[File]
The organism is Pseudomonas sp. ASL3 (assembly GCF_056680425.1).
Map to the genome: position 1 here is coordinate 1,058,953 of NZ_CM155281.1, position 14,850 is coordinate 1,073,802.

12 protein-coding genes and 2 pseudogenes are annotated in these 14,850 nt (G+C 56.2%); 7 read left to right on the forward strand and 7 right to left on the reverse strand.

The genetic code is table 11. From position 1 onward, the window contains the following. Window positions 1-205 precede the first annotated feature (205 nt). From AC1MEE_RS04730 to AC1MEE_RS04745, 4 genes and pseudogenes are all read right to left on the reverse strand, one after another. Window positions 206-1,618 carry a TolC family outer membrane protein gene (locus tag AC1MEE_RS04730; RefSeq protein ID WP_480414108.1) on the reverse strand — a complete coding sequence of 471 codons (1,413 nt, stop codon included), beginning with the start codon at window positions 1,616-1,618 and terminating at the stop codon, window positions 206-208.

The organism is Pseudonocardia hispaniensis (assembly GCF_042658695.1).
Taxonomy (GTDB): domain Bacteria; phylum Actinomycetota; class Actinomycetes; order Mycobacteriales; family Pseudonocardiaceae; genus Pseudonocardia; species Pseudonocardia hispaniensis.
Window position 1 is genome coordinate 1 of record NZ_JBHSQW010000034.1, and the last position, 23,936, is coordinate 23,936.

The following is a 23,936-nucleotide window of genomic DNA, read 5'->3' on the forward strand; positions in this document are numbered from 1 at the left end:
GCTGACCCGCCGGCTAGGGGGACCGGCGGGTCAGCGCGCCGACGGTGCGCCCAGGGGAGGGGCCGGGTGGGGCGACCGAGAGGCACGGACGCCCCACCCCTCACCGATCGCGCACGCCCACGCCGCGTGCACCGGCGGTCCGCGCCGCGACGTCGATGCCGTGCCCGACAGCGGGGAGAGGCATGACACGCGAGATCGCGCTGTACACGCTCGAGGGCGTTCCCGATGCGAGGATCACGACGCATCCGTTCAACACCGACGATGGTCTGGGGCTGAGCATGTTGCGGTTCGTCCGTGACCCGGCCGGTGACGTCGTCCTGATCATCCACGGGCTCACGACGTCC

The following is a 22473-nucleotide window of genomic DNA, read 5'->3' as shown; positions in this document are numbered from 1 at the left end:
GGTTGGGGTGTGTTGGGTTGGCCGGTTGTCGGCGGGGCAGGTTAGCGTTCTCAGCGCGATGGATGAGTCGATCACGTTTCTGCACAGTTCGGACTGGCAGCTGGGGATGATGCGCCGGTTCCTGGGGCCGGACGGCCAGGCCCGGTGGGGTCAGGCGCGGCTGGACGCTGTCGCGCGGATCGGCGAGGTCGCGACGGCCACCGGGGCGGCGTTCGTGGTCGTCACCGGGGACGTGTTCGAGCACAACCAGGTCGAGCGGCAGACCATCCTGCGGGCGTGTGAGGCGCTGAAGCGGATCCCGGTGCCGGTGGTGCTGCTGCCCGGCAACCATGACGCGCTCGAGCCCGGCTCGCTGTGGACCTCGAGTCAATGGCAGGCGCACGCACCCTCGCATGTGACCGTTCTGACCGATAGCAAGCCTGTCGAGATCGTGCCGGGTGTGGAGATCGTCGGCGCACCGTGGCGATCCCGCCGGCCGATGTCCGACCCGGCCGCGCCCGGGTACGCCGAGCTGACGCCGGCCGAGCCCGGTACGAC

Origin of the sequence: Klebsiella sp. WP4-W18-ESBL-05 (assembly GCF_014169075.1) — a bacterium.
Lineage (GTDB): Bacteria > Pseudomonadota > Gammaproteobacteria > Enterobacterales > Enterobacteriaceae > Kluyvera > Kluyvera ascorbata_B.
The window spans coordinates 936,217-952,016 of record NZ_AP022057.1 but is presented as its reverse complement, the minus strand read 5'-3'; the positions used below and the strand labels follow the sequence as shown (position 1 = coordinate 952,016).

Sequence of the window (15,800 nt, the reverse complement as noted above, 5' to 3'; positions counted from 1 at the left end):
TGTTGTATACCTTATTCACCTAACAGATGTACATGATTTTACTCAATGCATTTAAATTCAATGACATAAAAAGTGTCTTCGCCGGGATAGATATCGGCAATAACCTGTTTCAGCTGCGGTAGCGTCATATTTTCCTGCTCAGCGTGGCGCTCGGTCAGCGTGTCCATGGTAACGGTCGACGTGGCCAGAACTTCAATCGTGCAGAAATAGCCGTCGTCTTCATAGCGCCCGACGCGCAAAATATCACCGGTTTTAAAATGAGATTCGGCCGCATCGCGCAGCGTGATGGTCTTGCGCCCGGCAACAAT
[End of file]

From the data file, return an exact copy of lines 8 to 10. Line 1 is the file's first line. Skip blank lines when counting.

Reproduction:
The following is a 23,936-nucleotide window of genomic DNA, read 5'->3' on the forward strand; positions in this document are numbered from 1 at the left end:
GCTGACCCGCCGGCTAGGGGGACCGGCGGGTCAGCGCGCCGACGGTGCGCCCAGGGGAGGGGCCGGGTGGGGCGACCGAGAGGCACGGACGCCCCACCCCTCACCGATCGCGCACGCCCACGCCGCGTGCACCGGCGGTCCGCGCCGCGACGTCGATGCCGTGCCCGACAGCGGGGAGAGGCATGACACGCGAGATCGCGCTGTACACGCTCGAGGGCGTTCCCGATGCGAGGATCACGACGCATCCGTTCAACACCGACGATGGTCTGGGGCTGAGCATGTTGCGGTTCGTCCGTGACCCGGCCGGTGACGTCGTCCTGATCATCCACGGGCTCACGACGTCC

The following is a 22473-nucleotide window of genomic DNA, read 5'->3' as shown; positions in this document are numbered from 1 at the left end: